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Federation dignitaries inspect the U.S.S. Ark under construction in orbit of the Bolian homeworld..

Star Trek Hunter

Episode 21: The Enemy of My Enemy

Scene 8: A Big Enough Lever


A Big Enough Lever

The U.S.S. Ark was nearing completion. The first Star Fleet vessel to be commissioned for construction entirely outside of the human homeworld solar system, its commission number was NBWC 1001. It was being built in the Bolarus system, and its construction had been kept very, very quiet. Just as the development of Earth’s first generation of faster-than-light ships had brought humans and vulcans into a close relationship, the development of the Ark was bringing humans and bolians into a much closer relationship.

The design was reminiscent of the classic double-hulled Star Fleet design – with two significant exceptions: The Ark had five hulls – and they were enormous beyond imagination. Instead of one saucer section, there were four, attached above and beneath an enormous, roughly cigar-shaped engineering hull front and rear. Six wings radiated from the center of the engineering hull, each supporting nacelles that were themselves each more than twice the size of an engineering hull for the old galaxy class starships, but looked hopelessly small compared to the enormous saucer sections they had to move.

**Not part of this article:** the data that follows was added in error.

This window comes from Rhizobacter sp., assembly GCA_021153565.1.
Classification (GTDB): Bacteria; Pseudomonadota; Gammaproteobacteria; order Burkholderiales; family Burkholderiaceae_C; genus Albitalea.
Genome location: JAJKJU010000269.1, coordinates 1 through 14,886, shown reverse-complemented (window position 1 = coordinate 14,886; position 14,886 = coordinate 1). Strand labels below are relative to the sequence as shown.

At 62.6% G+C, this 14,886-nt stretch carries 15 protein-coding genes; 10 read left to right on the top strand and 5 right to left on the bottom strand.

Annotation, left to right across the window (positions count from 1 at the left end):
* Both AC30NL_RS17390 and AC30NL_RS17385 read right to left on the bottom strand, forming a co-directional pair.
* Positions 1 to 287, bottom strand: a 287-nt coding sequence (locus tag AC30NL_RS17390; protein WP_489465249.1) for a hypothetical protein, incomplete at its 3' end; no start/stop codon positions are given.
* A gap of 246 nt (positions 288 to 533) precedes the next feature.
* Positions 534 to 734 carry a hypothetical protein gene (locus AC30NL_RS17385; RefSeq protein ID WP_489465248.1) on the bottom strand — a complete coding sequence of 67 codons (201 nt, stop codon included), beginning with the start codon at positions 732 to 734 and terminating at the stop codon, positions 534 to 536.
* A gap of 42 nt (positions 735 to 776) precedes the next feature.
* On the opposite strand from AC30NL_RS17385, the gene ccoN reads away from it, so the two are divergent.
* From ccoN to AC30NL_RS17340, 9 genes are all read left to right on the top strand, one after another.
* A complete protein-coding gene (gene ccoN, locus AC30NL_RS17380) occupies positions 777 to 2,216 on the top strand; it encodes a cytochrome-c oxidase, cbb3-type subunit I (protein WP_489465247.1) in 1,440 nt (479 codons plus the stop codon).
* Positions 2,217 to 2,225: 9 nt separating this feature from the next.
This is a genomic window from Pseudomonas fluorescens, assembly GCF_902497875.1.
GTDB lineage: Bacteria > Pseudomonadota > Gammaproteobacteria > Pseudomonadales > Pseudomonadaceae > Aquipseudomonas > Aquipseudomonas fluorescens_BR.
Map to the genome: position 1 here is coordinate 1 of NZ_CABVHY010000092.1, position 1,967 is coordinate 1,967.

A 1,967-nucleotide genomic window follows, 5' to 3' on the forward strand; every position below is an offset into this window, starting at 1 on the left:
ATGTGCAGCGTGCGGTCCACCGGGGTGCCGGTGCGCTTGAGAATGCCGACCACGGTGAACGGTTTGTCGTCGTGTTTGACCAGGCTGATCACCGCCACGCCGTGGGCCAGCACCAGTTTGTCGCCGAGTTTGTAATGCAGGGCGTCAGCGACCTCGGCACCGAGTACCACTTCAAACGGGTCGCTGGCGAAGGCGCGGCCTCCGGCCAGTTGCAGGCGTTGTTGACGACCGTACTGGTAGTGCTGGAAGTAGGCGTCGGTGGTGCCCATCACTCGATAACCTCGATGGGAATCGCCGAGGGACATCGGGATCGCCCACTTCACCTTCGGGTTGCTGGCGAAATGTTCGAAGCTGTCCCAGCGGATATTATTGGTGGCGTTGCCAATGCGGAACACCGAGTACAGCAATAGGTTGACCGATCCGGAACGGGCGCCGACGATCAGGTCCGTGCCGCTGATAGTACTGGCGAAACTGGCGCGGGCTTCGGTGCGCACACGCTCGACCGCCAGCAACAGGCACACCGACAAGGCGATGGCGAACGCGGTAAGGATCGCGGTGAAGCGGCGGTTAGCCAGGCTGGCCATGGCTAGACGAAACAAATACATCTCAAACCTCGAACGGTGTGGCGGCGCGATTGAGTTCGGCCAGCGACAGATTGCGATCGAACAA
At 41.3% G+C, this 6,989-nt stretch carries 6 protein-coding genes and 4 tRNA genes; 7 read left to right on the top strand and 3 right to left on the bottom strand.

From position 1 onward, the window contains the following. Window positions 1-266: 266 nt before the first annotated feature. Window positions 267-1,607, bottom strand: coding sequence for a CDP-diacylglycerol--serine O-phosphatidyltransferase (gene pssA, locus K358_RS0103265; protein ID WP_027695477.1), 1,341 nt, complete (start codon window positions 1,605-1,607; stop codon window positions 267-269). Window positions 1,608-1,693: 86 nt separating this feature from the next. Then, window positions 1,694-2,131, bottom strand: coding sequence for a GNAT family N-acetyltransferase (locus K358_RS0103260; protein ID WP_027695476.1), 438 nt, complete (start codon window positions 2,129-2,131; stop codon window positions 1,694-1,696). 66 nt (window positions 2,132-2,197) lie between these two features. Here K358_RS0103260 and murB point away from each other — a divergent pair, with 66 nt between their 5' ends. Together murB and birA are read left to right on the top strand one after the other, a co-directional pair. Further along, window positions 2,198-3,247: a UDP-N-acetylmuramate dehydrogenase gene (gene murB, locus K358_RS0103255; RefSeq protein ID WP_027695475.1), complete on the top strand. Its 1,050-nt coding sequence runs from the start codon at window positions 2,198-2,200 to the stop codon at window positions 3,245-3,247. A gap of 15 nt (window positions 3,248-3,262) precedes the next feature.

The ship seemed to have no front or rear or top or bottom – the engineering hull supported two bridges on opposite ends and opposite poles of the engineering hull. Each saucer section also supported a bridge, in the traditional location at the top.

The U.S.S. Victory, a Galaxy class starship, drifted between two of the saucer sections, entirely dwarfed by them. A unique group of dignitaries stood on the observation deck, inspecting the work in progress.

“It’s a push-me, pull-you,” observed Federation President Maria Rodriguez. “Why is it designed with such a strange configuration?”

Federation Council Leader Ushi Irons put his hand on the shoulder of a very large, elderly bolian. The latter cleared his throat loudly, drawing the attention of everyone present.